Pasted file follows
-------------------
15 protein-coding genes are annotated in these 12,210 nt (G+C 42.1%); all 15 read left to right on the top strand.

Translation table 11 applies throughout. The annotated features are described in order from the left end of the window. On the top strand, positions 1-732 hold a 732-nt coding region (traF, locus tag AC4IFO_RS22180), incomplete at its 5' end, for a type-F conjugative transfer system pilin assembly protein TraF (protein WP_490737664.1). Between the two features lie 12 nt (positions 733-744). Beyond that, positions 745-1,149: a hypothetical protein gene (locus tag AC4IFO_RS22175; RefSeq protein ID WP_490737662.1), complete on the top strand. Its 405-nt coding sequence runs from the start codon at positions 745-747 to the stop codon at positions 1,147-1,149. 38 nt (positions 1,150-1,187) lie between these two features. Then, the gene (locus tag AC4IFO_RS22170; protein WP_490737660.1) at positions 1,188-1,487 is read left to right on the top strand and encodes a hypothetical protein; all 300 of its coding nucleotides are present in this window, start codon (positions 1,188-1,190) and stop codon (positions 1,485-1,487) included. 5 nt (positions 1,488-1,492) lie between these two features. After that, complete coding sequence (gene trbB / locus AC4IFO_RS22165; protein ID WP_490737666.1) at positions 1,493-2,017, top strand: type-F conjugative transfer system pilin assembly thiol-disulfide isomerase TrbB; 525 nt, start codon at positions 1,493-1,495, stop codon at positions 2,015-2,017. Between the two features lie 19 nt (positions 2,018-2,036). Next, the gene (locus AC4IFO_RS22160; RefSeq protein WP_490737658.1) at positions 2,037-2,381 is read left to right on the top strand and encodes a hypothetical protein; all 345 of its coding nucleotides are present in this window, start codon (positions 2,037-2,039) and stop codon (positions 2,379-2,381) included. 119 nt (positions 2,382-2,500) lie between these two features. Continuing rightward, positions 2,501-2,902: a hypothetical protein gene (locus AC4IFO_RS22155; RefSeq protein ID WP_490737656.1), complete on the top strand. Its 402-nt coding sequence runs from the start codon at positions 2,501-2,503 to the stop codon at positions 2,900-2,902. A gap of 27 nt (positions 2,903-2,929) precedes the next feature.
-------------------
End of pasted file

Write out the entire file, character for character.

15 protein-coding genes are annotated in these 12,210 nt (G+C 42.1%); all 15 read left to right on the top strand.

Translation table 11 applies throughout. The annotated features are described in order from the left end of the window. On the top strand, positions 1-732 hold a 732-nt coding region (traF, locus tag AC4IFO_RS22180), incomplete at its 5' end, for a type-F conjugative transfer system pilin assembly protein TraF (protein WP_490737664.1). Between the two features lie 12 nt (positions 733-744). Beyond that, positions 745-1,149: a hypothetical protein gene (locus tag AC4IFO_RS22175; RefSeq protein ID WP_490737662.1), complete on the top strand. Its 405-nt coding sequence runs from the start codon at positions 745-747 to the stop codon at positions 1,147-1,149. 38 nt (positions 1,150-1,187) lie between these two features. Then, the gene (locus tag AC4IFO_RS22170; protein WP_490737660.1) at positions 1,188-1,487 is read left to right on the top strand and encodes a hypothetical protein; all 300 of its coding nucleotides are present in this window, start codon (positions 1,188-1,190) and stop codon (positions 1,485-1,487) included. 5 nt (positions 1,488-1,492) lie between these two features. After that, complete coding sequence (gene trbB / locus AC4IFO_RS22165; protein ID WP_490737666.1) at positions 1,493-2,017, top strand: type-F conjugative transfer system pilin assembly thiol-disulfide isomerase TrbB; 525 nt, start codon at positions 1,493-1,495, stop codon at positions 2,015-2,017. Between the two features lie 19 nt (positions 2,018-2,036). Next, the gene (locus AC4IFO_RS22160; RefSeq protein WP_490737658.1) at positions 2,037-2,381 is read left to right on the top strand and encodes a hypothetical protein; all 345 of its coding nucleotides are present in this window, start codon (positions 2,037-2,039) and stop codon (positions 2,379-2,381) included. 119 nt (positions 2,382-2,500) lie between these two features. Continuing rightward, positions 2,501-2,902: a hypothetical protein gene (locus AC4IFO_RS22155; RefSeq protein ID WP_490737656.1), complete on the top strand. Its 402-nt coding sequence runs from the start codon at positions 2,501-2,503 to the stop codon at positions 2,900-2,902. A gap of 27 nt (positions 2,903-2,929) precedes the next feature.